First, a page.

In an unusual spate of employee activism, the journalists have set up rallies, tried to find local buyers and begged for a rescue in their own newspapers. They have rooted for a higher bid from hotel mogul Stewart Bainum in the belief that it would be better for local journalism and lobbied Patrick Soon-Shiong, the owner of the Los Angeles Times and Tribune’s No. 2 shareholder, to vote no and stop the deal. Soon-Shiong has said he hasn’t made a decision yet. A spokeswoman for the billionaire this week declined an interview request.
Alden owns Digital First Media, one of the country’s largest newspaper chains. Its papers include the Boston Herald, the Denver Post and the San Jose Mercury News. It became Tribune’s largest shareholder in 2019 and has a 32% stake. The union representing Tribune’s journalists says the hedge fund’s cost cuts have already led to shrinking newsrooms and closed offices.
“Alden as top shareholder is an ongoing crisis, but Alden in full control will likely destroy Tribune publications,” wrote Gregory Pratt, head of the Chicago Tribune Guild and a Tribune reporter, in a plea to Soon-Shiong to reject the Alden deal. Representatives for Alden and Tribune did not respond to questions.
Tribune itself is no stranger to cost cuts and shrinking newsrooms. After emerging from bankruptcy in 2012, it split from its TV broadcasting arm in 2014 and since then has bought and sold papers including the Los Angeles Times (sold), the San Diego Union-Tribune (bought and then sold) and the New York Daily News (bought, then hit with layoffs that cut its editorial staff in half ). Its annual revenue has fallen by more than half since 2015, and by the end of 2020 its number of full- and part-time employees stood at 2,865 people, just 40% of its headcount five years earlier.
Financial firms view newspapers primarily as short-term investments, according to a 2020 report by the University of North Carolina’s journalism school. Private equity firms and hedge fund owners prioritize shareholder returns over journalism’s civic mission, it found, leading other newspaper owners to adopt similar practices as print-ad revenue, previously key to the industry’s financial health, collapsed. The result: round after round of layoffs, more than 2,000 papers shut down over 15 years and many surviving papers reduced to shells of their former selves.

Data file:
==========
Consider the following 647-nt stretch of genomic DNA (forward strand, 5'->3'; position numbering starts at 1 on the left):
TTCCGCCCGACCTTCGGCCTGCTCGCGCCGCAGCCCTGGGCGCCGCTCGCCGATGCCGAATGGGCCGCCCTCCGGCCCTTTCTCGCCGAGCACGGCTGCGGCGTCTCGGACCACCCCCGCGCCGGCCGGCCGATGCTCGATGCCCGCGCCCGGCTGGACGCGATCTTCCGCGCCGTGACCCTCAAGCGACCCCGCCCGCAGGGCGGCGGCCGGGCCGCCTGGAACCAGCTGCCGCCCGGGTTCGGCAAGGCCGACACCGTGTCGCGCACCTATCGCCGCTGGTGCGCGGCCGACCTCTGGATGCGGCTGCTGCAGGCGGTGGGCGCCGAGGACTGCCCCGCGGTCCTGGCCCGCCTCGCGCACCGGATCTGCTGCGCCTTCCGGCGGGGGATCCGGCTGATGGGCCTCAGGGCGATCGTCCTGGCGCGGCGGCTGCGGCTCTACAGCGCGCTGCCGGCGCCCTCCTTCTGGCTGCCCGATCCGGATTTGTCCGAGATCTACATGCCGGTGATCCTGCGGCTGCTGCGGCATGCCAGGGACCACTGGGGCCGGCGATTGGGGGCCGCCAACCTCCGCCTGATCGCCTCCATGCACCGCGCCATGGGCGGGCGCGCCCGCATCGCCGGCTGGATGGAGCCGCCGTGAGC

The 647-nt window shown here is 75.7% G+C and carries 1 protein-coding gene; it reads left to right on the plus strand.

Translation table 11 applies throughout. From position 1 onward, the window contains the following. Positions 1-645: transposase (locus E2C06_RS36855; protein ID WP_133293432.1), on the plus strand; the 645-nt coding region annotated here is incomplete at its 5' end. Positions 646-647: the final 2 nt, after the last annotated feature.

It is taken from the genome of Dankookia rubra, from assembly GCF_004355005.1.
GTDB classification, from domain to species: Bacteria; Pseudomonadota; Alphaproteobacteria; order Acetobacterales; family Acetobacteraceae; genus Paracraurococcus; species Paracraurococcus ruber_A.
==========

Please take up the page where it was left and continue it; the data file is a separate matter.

The financial firms have played a significant role in consolidating the industry as online competition drew away readers’ attention and ad dollars. Hedge fund Chatham Asset Management bought newspaper chain McClatchy in an auction last year following the company’s bankruptcy, beating a bid from Alden. A newspaper company managed by private equity firm Fortress bought Gannett in 2019 with a high-interest loan from another private equity firm. The newspaper company, which retained the Gannett name and is publicly traded, has since ended the management arrangement with Fortress.
The battle for Tribune’s fate accelerated in December, when Alden offered to buy all of the company. A special committee of Tribune’s board recommends that shareholders accept the deal. Tribune CEO Terry Jimenez, who is on the board, has opposed the bid as too low.
An expected higher bid for the whole company from the hotel mogul Bainum never fully materialized. He has been unable to find a buyer for the Chicago Tribune, a key element in his plan to return the company’s papers to local ownership. Hansjörg Wyss, a billionaire from Wyoming who expressed interest in owning the Chicago Tribune, joined Bainum’s bid, then subsequently dropped out. He did not say why.
Prior to his bid for all of Tribune, Bainum struck a side deal to buy Baltimore Sun Media from Tribune for $65 million via a nonprofit. It’s unclear what happens to the Sun should the Alden bid succeed on Friday. Messages left for Bainum through his hotel company and a family foundation were not returned.
Should the vote fail, Tribune’s future would remain undecided. Alden could make another bid or abandon the deal; meanwhile, Bainum might keep trying to pull together investors to buy Tribune and then split it up among local owners. In the short term, Tribune would go on as it has, said Poynter media analyst Rick Edmonds.